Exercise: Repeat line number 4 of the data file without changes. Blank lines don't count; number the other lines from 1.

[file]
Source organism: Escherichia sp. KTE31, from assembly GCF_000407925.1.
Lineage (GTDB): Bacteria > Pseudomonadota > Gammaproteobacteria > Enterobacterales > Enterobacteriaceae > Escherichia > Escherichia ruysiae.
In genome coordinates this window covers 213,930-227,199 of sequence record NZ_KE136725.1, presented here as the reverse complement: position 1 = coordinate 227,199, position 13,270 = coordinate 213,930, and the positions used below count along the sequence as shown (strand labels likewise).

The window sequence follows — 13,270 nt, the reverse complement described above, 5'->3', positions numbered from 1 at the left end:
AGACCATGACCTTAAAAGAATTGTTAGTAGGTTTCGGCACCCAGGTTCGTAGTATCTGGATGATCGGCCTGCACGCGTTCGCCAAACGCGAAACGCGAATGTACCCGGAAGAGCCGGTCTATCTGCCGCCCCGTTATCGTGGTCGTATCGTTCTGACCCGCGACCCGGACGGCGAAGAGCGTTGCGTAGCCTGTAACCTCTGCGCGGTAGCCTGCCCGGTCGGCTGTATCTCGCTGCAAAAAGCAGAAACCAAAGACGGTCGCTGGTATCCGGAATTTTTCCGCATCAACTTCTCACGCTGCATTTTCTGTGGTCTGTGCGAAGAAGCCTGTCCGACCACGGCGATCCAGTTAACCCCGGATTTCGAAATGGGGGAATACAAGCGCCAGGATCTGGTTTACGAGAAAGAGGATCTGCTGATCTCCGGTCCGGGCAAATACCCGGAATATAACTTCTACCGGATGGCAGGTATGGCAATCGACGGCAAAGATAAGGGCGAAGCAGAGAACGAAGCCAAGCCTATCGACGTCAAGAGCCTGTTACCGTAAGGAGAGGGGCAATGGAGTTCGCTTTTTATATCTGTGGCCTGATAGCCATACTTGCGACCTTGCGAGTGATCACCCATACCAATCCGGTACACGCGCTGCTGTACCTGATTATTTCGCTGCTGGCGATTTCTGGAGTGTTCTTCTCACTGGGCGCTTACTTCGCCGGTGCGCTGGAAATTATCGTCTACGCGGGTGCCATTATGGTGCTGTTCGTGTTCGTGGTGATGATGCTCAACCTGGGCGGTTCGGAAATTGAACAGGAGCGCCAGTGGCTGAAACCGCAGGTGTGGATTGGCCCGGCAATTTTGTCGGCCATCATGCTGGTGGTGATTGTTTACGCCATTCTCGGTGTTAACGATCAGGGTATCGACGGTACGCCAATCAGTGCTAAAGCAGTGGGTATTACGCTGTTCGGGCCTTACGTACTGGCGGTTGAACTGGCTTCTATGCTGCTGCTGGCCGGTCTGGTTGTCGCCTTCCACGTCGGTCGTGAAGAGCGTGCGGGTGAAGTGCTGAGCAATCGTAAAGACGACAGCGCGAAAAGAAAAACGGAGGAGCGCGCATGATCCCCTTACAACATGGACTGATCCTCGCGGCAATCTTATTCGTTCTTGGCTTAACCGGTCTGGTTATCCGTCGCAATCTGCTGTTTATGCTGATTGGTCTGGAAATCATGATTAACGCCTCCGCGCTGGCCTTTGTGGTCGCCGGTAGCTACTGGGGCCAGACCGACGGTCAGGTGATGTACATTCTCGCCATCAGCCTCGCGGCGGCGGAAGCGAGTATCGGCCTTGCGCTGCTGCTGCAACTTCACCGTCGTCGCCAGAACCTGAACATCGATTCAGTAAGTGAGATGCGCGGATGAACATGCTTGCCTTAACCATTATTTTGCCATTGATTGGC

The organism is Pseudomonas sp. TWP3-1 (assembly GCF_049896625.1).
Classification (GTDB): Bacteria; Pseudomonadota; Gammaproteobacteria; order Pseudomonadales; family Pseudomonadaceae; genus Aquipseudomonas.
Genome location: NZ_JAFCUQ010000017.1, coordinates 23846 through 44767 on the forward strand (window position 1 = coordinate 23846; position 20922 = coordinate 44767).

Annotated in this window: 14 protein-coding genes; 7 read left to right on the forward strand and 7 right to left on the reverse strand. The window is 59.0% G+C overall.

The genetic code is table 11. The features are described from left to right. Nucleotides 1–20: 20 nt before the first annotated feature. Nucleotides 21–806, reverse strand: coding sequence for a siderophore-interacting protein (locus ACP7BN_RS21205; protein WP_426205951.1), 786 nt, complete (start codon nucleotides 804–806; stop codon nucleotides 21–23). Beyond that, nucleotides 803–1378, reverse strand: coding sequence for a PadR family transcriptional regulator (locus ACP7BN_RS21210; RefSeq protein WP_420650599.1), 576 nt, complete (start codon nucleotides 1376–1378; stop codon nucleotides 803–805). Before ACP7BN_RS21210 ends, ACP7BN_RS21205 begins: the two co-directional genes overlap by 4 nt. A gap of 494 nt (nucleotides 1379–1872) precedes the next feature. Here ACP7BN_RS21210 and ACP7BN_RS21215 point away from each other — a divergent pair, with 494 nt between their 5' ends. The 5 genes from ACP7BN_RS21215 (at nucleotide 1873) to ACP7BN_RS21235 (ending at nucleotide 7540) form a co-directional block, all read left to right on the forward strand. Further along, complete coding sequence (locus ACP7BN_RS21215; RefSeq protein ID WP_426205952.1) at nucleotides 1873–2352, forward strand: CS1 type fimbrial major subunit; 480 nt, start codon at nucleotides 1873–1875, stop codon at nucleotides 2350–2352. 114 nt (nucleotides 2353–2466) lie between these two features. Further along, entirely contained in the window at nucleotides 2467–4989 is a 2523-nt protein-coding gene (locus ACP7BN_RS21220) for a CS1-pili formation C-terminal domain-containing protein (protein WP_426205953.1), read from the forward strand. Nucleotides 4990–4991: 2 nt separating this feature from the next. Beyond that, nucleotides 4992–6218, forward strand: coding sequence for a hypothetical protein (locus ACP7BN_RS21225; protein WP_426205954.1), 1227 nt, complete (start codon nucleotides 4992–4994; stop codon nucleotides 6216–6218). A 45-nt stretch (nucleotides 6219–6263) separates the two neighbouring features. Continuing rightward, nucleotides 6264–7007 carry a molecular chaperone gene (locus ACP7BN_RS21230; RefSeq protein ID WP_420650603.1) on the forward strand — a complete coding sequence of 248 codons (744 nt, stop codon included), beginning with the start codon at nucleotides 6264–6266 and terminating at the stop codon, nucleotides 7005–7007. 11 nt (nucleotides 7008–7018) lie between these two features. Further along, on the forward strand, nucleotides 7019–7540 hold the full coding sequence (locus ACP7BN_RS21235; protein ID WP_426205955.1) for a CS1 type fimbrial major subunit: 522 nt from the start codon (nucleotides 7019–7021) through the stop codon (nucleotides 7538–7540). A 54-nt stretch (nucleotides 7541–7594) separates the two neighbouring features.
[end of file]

The window sequence follows — 13,270 nt, the reverse complement described above, 5'->3', positions numbered from 1 at the left end: